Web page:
There is much more that I wish to say in relation to my personal theology, but I feel that if I were to say any more, the most common response would be, “but scripture says.” In light of this probability, I think it is wise to begin my own reading through of scripture so that you can understand where I am coming from. When I come across particular passages I may take an extra blog out to discuss the logical ramifications of Jesus’ words.
So, without further ado, the book of Mark. I am beginning with the book of Mark because Biblical scholarship tells us that it is the oldest of the gospels. It is highly likely that Mark itself was used as source material for the other gospels, and so seems like the most reasonable place to begin. It being the first written also suggests that it represents the most accurate story, but this is not necessarily the case. I feel it is also important to mention here that being the oldest written gospel does not make it the oldest New Testament book, as the letters of Paul have been dated to around 60AD, whereas Mark is likely somewhere around 100AD. So no matter what, keep in mind that the best representation of Jesus’ words we have is almost 70 years after the fact. It is also this dating which suggests that the book’s namesakes are not their authors, but this is not definitive.
I’m using the NET bible, which is pretty close to a literal translation, with multiple translators working in conjunction to determine the best possible translation using the most recent biblical scholarship. I’m not going to print the text here, as that would make this blog seem even larger, and I am trying to keep it simple! Feel free to google it, or use your own bible if you have one.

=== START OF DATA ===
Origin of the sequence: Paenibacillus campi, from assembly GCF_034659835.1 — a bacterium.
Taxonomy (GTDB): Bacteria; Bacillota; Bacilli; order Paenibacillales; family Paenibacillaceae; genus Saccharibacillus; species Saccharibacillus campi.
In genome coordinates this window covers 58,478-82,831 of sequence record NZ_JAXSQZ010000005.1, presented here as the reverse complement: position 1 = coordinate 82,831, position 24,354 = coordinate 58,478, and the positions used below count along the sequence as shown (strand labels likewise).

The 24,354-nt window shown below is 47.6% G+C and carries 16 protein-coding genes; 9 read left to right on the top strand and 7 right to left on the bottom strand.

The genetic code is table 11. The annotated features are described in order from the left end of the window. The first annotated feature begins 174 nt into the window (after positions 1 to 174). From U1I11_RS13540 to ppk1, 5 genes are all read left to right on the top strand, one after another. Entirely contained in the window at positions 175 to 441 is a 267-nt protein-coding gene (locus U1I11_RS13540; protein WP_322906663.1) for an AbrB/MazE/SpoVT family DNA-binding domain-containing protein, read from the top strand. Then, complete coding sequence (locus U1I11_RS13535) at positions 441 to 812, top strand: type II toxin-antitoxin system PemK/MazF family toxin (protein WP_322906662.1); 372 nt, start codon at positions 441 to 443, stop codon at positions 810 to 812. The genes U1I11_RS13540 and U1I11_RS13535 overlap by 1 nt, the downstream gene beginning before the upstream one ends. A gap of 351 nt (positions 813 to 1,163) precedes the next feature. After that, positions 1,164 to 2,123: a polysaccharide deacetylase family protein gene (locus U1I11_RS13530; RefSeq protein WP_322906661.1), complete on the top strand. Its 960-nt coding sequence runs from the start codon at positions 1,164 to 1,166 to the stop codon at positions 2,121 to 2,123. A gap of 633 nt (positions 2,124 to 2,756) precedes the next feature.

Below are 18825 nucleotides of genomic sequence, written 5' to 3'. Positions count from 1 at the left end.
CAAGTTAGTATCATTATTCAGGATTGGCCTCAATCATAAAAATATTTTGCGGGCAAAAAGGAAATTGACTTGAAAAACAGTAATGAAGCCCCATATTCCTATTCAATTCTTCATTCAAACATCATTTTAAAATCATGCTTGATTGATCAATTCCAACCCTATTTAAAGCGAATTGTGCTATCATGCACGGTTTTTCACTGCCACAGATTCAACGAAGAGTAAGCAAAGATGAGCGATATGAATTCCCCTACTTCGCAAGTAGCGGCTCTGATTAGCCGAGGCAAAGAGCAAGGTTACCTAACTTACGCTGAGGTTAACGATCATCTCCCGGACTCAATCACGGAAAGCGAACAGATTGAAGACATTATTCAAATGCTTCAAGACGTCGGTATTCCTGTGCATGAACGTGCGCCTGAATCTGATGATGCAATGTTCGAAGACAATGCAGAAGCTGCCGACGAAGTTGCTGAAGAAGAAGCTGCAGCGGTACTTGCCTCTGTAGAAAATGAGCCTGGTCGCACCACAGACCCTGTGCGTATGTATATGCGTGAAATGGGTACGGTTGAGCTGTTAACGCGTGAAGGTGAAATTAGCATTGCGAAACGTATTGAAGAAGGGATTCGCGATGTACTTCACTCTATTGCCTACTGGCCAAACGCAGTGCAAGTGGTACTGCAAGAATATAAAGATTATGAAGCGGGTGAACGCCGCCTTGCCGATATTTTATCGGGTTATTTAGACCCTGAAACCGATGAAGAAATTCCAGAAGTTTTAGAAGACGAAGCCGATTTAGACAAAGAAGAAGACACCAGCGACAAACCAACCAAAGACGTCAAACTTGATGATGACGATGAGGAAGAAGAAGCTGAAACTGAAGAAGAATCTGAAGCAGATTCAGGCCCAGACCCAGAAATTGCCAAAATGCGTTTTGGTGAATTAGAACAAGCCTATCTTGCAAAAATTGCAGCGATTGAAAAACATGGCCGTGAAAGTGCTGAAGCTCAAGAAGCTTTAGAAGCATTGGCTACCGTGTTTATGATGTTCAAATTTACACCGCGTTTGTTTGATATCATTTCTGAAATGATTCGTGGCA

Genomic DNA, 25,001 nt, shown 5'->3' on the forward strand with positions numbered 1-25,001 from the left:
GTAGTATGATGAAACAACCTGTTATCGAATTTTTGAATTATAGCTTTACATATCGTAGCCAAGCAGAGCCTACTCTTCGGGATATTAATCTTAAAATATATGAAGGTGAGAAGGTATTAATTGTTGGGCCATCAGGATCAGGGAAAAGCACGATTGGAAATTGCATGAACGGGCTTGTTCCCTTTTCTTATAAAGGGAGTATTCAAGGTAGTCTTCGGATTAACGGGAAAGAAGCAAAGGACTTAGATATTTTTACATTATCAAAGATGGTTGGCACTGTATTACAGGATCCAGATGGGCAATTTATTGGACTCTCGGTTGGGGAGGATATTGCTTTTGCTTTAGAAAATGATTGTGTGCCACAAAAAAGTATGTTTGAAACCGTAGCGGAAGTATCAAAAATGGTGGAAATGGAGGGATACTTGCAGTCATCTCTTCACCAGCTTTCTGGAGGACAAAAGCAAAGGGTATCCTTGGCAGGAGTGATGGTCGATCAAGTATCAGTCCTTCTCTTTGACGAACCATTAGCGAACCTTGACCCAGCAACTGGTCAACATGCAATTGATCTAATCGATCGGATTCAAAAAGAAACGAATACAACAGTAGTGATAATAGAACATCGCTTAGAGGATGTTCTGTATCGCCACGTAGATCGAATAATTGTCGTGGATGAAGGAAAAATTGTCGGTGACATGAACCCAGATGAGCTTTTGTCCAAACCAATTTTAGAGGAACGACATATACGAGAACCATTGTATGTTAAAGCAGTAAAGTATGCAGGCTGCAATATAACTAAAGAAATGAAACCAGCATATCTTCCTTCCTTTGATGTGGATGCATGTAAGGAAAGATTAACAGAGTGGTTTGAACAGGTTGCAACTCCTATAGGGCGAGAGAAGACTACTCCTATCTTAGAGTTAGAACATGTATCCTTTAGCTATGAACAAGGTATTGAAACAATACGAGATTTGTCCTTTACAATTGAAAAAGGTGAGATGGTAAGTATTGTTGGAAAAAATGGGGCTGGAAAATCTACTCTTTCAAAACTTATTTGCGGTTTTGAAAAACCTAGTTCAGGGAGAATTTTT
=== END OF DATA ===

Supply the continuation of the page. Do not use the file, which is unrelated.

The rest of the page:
Mark 1: 1-8 The Proclamation of John the Baptist
I feel that Mark begins with a quote from Isaiah because he thinks it’s awesome that it lines up with what happened with Jesus and John the Baptist. It says that John was preaching a baptism of repentance and forgiveness of sins, that he was proclaiming that one greater than he was coming. Most intriguingly, it says John claimed that the greater one would baptise them with the Holy Spirit, but did anyone even know what that meant? If John was proclaiming the future, why would he even bother telling people about something that would be a complete mystery to them? It seems illogical for the Holy Spirit to be here at the beginning of this story. I think it most likely that Mark, writing retrospectively, put this line about the Holy Spirit here as his interpretation of what happened. This is not to say that we should discount the entire tale. I do think that John was baptising people, and that he went on to baptise Jesus, but that discussion is for next time.
These verses also say that he was wearing clothing synonymous with repentance and was eating bugs, which is all consistent with a guy trying to punish himself so that he might be forgiven for his sins.
The idea of punishing oneself so that one could be forgiven is still popular. We think that if we give up something we like or want, that God will reward is. We believe that if we have done something bad, we can deny ourselves pleasures or food to earn forgiveness. I ask you as I would ask John. Does this behaviour sit reasonably with a God of unconditional love?
Think of it this way. If there is nothing you can do that God will not forgive, would God need you to perform any action to facilitate that forgiveness? In a similar way, would any loving parent want their child to slap themselves, or whip themselves, or deny themselves food because they disobeyed? This is not to say that there are no consequences of actions, of course, there are, but the consequences are not a punishment, but a lesson.
In light of the likely controversial nature of my opinion about Mark, next blog I will discuss ancient speeches and quotes, and what we know about their accuracy.